“The last words are the title and it’s so perfect and fitting it brought a tear to my eye.”

The title fable was gently included throughout, referenced in various situations. Along with other folktales, this book had so many smaller stories within it that resonated with me a surprising amount. Those were the moments I was most entrance by this story: when they unrolled the scroll, ran their fingers over the silken strands, and fully envisioned each scene before sinking into the tale. I was right there with them in those moments.

Continue reading “ARC Review: Peach Blossom Spring by Melissa Fu”
Posted in Fast-Forward Friday

Fast Forward Friday: On a Night of a Thousand Stars, 3/1/22

Hey y’all! In contrast to Throwback Thursday, I like to use Fridays to look forward to an upcoming release that I’m excited about! Today’s is On A Night of a Thousand Stars by Andrea Yaryura Clark!
Expected Release: March 1, 2022

Why wait on this one?

  • The setting of this one is an obvious draw for me. At least partially set in Buenos Aires, Argentina, I’m excited to travel to South America. I don’t often read books set there, so this is a nice chance to break out of that box a bit.
  • Similarly, since I don’t read about South America much, my historical knowledge of the continent is limited mostly to what I learned in high school Spanish classes. Which admittedly, is something at least, but I think there’s a lot more I can dive into with this historical novel.
  • As the main character, college-student Paloma, learns about her father’s history as well as Argentina’s history, I’ll be able to ride along with her. The character’s lens mirrors my own knowledge well, so I think it will gently carry me along. I say gently, but the topic is also pretty painful and grim, as Paloma will dive into the past dangers of the country and put herself in fresh new danger of her own.

Summary

New York, 1998. Santiago Larrea, a wealthy Argentine diplomat, is holding court alongside his wife, Lila, and their daughter, Paloma, a college student and budding jewelry designer, at their annual summer polo match and soiree. All seems perfect in the Larreas’ world—until an unexpected party guest from Santiago’s university days shakes his usually unflappable demeanor. The woman’s cryptic comments spark Paloma’s curiosity about her father’s past, of which she knows little.
 
When the family travels to Buenos Aires for Santiago’s UN ambassadorial appointment, Paloma is determined to learn more about his life in the years leading up to the military dictatorship of 1976. With the help of a local university student, Franco Bonetti, an activist member of H.I.J.O.S.—a group whose members are the children of the desaparecidos, or the “disappeared,” men and women who were forcibly disappeared by the state during Argentina’s “Dirty War”—Paloma unleashes a chain of events that not only leads her to question her family and her identity, but also puts her life in danger.

Posted in Release Day!

Just Published: The End of Getting Lost by Robin Kirman!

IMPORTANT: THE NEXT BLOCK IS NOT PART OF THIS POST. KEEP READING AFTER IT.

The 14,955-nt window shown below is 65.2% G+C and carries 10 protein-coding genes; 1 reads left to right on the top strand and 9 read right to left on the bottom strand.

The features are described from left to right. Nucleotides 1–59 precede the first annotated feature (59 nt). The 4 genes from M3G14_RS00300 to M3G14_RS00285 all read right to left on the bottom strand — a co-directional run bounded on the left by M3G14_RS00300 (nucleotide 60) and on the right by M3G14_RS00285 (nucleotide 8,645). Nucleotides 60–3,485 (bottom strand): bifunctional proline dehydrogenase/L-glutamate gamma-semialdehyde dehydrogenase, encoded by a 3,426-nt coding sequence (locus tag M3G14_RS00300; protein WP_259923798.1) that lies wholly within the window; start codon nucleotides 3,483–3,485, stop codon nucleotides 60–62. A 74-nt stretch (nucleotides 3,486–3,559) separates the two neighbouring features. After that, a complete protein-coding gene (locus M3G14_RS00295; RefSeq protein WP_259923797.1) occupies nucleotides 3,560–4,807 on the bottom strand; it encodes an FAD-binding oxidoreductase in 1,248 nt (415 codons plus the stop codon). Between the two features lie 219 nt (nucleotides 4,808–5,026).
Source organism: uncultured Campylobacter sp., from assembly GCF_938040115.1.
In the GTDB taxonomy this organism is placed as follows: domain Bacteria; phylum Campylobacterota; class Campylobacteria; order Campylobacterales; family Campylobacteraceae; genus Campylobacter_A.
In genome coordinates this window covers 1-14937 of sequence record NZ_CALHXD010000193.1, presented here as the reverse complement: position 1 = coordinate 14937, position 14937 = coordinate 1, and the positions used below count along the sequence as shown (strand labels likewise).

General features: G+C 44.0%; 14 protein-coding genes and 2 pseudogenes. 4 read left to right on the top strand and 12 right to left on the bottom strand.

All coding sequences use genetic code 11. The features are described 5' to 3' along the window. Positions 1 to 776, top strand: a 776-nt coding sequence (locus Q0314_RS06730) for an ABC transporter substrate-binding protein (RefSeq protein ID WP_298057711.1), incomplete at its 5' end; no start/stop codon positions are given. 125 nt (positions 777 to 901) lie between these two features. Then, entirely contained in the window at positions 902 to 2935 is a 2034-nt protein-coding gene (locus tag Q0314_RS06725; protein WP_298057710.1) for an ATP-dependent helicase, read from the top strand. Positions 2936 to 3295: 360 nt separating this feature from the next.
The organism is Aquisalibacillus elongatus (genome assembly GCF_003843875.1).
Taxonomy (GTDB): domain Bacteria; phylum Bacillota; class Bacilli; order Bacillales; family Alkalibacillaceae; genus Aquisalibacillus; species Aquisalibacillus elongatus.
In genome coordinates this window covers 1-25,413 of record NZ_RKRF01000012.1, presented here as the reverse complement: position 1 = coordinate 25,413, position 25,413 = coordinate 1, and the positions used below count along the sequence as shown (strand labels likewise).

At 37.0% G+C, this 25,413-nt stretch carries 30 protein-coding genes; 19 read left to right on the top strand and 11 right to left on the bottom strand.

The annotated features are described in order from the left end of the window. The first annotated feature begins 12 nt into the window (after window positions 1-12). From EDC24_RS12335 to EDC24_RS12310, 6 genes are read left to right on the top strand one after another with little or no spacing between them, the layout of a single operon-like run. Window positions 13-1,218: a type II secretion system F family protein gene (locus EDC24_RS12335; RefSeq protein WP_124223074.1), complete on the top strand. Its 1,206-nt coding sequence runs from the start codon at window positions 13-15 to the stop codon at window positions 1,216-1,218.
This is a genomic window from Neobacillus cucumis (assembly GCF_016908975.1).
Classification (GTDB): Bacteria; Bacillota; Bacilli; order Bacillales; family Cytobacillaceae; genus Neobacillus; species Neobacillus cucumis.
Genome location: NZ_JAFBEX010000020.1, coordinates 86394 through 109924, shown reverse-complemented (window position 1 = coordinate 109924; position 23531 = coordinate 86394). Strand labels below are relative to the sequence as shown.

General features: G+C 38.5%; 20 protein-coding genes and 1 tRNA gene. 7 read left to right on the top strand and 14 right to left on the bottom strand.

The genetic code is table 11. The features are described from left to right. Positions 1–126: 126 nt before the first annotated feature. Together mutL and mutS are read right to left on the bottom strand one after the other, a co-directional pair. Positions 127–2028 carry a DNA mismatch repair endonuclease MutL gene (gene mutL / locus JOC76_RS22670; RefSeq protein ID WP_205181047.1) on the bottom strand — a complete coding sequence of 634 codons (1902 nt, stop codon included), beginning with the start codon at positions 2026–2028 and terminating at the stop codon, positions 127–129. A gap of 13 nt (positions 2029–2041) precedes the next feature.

Hey y’all! Just a reminder that The End of Getting Lost by Robin Kirman published today! Check out the full review here or grab a copy of your own!

Recommended: sure
For a frantic sprint through Europe, for unexpected knowledge discovered, for a domestic thriller on the run, for a desperately mad and all-consuming kind of love

Summary

The year is 1996—a time before cell phones, status updates, and location tags—when you could still travel to a remote corner of the world and disappear, if you chose to do so. This is where we meet Gina Reinhold and Duncan Lowy, a young artistic couple madly in love, traveling around Europe on a romantic adventure. It’s a time both thrilling and dizzying for Gina, whose memories are hazy following a head injury—and the growing sense that the man at her side, her one companion on this strange continent, is keeping secrets from her.

Just what is Duncan hiding and how far will he go to keep their pasts at bay? As the pair hop borders across Europe, their former lives threatening to catch up with them while the truth grows more elusive, we witness how love can lead us astray, and what it means to lose oneself in love… The End of Getting Lost is “atmospheric, lyrical, and filled with layered insights into the complexities of marriage” (Susie Yang, New York Times bestselling author of White Ivy). “Kirman is wonderfully deft with suspense and plot” (Katie Crouch, New York Times bestselling author of Girls in Trucks) in this “electric page-turner” (Courtney Maum, author of Costalegre and Touch), a novel that is both a tightrope act of deception as much as it is an elegant exploration of love and marriage, and our cherished illusions of both. With notes of Patricia Highsmith, Caroline Kepnes, and Lauren Groff, Robin Kirman has spun a delicious tale of deceit, redemption, and the fight to keep love alive—no matter the costs.

Posted in Release Day!

Just Published: Red Thread of Fate by Lyn Liao Butler!

Hey y’all! Just a reminder that Red Thread of Fate by Lyn Liao Butler released today! Check out the full review here or grab a copy of your own!

Recommended: sure
For a drama that has a bit of everything, and yet doesn’t feel like it’s crammed too full of things; for a strong focus on family and forgiveness (of others, yourself, the world…)

Summary

Two days before Tam and Tony Kwan receive their letter of acceptance for the son they are adopting from China, Tony and his estranged cousin Mia are killed unexpectedly in an accident. A shell-shocked Tam learns she is named the guardian to Mia’s five-year-old daughter, Angela. With no other family around, Tam has no choice but to agree to take in the girl she hasn’t seen since the child was an infant.